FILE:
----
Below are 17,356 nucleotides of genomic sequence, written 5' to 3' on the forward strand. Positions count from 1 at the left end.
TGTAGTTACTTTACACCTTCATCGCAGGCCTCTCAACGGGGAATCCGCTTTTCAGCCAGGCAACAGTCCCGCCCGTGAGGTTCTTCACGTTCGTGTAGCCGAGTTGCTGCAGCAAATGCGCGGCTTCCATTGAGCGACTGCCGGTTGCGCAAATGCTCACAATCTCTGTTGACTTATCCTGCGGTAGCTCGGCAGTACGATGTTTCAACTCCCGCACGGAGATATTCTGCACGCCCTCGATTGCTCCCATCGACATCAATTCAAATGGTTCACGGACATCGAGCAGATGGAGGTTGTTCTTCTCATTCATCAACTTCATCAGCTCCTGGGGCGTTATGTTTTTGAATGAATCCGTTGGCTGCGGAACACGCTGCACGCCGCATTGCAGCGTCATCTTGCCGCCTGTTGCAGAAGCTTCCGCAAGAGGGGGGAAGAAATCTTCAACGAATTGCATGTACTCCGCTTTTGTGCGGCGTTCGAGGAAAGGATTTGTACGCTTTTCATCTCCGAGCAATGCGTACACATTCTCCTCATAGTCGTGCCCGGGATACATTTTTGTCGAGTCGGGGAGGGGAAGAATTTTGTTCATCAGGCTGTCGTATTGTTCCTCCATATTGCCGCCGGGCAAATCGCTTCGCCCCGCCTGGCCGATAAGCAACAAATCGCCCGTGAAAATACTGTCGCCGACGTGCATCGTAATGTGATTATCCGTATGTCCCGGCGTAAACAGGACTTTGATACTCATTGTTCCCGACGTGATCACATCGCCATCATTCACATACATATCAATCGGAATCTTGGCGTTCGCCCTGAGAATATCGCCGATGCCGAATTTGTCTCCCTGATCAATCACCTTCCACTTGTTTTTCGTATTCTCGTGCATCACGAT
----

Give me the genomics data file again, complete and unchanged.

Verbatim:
Below are 17,356 nucleotides of genomic sequence, written 5' to 3' on the forward strand. Positions count from 1 at the left end.
TGTAGTTACTTTACACCTTCATCGCAGGCCTCTCAACGGGGAATCCGCTTTTCAGCCAGGCAACAGTCCCGCCCGTGAGGTTCTTCACGTTCGTGTAGCCGAGTTGCTGCAGCAAATGCGCGGCTTCCATTGAGCGACTGCCGGTTGCGCAAATGCTCACAATCTCTGTTGACTTATCCTGCGGTAGCTCGGCAGTACGATGTTTCAACTCCCGCACGGAGATATTCTGCACGCCCTCGATTGCTCCCATCGACATCAATTCAAATGGTTCACGGACATCGAGCAGATGGAGGTTGTTCTTCTCATTCATCAACTTCATCAGCTCCTGGGGCGTTATGTTTTTGAATGAATCCGTTGGCTGCGGAACACGCTGCACGCCGCATTGCAGCGTCATCTTGCCGCCTGTTGCAGAAGCTTCCGCAAGAGGGGGGAAGAAATCTTCAACGAATTGCATGTACTCCGCTTTTGTGCGGCGTTCGAGGAAAGGATTTGTACGCTTTTCATCTCCGAGCAATGCGTACACATTCTCCTCATAGTCGTGCCCGGGATACATTTTTGTCGAGTCGGGGAGGGGAAGAATTTTGTTCATCAGGCTGTCGTATTGTTCCTCCATATTGCCGCCGGGCAAATCGCTTCGCCCCGCCTGGCCGATAAGCAACAAATCGCCCGTGAAAATACTGTCGCCGACGTGCATCGTAATGTGATTATCCGTATGTCCCGGCGTAAACAGGACTTTGATACTCATTGTTCCCGACGTGATCACATCGCCATCATTCACATACATATCAATCGGAATCTTGGCGTTCGCCCTGAGAATATCGCCGATGCCGAATTTGTCTCCCTGATCAATCACCTTCCACTTGTTTTTCGTATTCTCGTGCATCACGAT